Easily the most unintentionally awesome icon of "Tea Party Art," however, has to be Sarah Para Bellum 2012, by the artist known as Dale, a Virginia-based cartoonist whose Norman Rockwell-meets-Mad Magazine work appears often at a website called All Right Magazine. Somewhere in between caricaturing the evils of "Diversity" and imagining Nancy Pelosi being brought to orgasm over a "Health Care Reform Bill: Pathway to Total Power," Dale found time to create a poster of a brawny Sarah Palin-as-Rosie the Riveter, with a shotgun across her lap and the words "Death Panel" on a BlackBerry clutched in her hand (a reference to her inability to function without written talking points, perhaps?).

You’d think that Sarah Para Bellum 2012 (available online for $13.95!) was some sort of satire, but it is the real deal. A detailed analysis of its iconography appeared last year on the liberal website Daily Kos, which even inspired a counterattack from Shotgun Life magazine -- thatís right, Shotgun Life magazine -- which sternly took the Daily Kos writer’s art criticism to task for misidentifying the weapon held in her lap ("not an over/under but a pump gun"). As to the meaning of the work: "Sarah Palin is trying to uphold the traditions of traditional America, which I think is something worth saving," Dale told Shotgun Life.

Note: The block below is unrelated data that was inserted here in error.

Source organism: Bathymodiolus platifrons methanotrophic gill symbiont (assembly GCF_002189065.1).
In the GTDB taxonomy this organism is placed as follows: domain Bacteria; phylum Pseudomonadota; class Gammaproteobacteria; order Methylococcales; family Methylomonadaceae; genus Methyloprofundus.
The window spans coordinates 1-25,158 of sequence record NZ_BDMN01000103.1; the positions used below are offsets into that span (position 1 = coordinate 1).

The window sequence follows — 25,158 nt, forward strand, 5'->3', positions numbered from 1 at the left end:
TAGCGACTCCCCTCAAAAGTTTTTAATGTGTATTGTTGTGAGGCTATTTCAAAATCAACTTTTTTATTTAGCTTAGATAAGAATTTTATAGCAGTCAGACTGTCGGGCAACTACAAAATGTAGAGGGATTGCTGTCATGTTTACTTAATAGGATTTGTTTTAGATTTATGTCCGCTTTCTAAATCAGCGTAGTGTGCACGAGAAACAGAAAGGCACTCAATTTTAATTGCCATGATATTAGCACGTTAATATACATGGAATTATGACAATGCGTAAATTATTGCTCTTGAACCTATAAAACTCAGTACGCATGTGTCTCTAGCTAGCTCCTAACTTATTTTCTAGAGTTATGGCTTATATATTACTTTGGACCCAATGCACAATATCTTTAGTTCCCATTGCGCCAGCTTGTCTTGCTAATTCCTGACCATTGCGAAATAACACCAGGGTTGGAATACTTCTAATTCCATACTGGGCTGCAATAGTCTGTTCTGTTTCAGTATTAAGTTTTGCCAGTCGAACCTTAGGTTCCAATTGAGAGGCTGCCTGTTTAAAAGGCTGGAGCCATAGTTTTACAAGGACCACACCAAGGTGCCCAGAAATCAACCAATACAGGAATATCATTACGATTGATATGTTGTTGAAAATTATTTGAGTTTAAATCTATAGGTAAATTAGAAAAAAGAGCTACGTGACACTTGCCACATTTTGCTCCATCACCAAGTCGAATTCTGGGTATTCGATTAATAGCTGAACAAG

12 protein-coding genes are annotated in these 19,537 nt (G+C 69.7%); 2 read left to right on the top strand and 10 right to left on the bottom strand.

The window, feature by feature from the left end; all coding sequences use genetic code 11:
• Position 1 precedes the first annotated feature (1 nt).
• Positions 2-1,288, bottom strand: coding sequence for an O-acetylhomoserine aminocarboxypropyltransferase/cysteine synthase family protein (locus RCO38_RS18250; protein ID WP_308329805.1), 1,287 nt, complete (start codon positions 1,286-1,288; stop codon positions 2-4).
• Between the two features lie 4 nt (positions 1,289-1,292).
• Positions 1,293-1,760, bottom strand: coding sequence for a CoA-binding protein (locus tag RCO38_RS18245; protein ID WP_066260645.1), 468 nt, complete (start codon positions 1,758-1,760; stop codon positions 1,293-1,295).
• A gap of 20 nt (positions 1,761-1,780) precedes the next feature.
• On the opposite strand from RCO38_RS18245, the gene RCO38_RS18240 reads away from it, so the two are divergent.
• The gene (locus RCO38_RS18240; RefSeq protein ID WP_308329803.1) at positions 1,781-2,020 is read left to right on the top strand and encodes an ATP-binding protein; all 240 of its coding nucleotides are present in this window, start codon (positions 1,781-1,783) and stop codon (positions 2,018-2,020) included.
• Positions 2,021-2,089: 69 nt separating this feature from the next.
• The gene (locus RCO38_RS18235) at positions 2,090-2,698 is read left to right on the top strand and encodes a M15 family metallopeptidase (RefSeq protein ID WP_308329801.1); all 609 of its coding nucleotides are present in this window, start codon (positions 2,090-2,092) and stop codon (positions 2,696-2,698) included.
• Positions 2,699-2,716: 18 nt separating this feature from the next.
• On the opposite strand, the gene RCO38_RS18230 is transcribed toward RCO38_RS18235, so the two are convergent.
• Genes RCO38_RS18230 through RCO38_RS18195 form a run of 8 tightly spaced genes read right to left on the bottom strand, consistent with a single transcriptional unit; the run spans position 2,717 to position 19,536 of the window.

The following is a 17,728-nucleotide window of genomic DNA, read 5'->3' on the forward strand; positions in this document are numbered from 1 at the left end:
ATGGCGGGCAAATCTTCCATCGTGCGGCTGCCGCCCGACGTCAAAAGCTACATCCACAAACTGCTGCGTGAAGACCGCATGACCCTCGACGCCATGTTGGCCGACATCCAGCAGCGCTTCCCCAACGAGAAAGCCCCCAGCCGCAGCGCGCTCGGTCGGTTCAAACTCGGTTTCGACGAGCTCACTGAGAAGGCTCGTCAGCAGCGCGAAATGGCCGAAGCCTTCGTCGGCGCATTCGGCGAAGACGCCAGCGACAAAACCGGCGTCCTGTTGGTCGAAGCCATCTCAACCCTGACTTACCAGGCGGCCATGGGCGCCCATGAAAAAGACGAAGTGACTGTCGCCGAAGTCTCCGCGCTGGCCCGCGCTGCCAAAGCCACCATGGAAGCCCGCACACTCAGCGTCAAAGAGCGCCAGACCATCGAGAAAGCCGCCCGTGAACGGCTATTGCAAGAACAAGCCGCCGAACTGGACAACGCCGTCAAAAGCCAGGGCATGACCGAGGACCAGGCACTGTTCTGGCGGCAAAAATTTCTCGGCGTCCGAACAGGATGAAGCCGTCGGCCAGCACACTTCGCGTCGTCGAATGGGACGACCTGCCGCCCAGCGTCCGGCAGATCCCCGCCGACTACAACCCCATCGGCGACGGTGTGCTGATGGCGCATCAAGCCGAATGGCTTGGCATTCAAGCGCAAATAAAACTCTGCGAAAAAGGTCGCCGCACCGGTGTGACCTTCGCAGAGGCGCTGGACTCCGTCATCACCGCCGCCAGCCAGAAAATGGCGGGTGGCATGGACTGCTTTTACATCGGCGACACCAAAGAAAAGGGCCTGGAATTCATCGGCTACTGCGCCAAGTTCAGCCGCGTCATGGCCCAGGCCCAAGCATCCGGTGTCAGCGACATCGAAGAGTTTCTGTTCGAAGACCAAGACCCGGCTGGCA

At the end of the day, however, the Tea Party movement doesn’t run on such odd hero worship alone (in fact, according to that Times poll, a plurality of Tea Party supporters don’t think Palin is qualified to be president). It runs on rage and fear. And the best art image to capture this is still one of the first: the "Obama as Joker" graphic created by a still-anonymous individual or political consulting firm, which soared into the spotlight last year.

The image has had a long afterlife. Georgia artist Andy Davis is best known for making realistic portrait sculpture of the likes of Hugh Hefner, Ray Charles and Truett Cathy, founder of the Chik-fil-A fast-food empire. However, he caught some headlines earlier this year for his sculptural renditions of the Obama Joker image. According to local news in Atlanta, Davis -- who describes himself as a "mainstream realist" and "a red-blooded American who loves my freedom" -- began as an Obama supporter, creating some 50 bronze busts of the president to sell for between $500 to $1,000. But then he became disillusioned by the president’s handling of the financial crisis and "felt his personal freedoms were threatened," and began to paint the Joker image over some miscast busts of Obama -- drawing a whole new audience.

A Davis Obama-Joker has have been used as part of a fundraiser for the Tea Party, bringing in "quite a bit of money," according to the artist. And its meaning? Davis strenuously rejects any racial overtones, saying instead that it symbolizes that "the state of politics in America has become somewhat of a joke." On that, you’ve got to agree with him.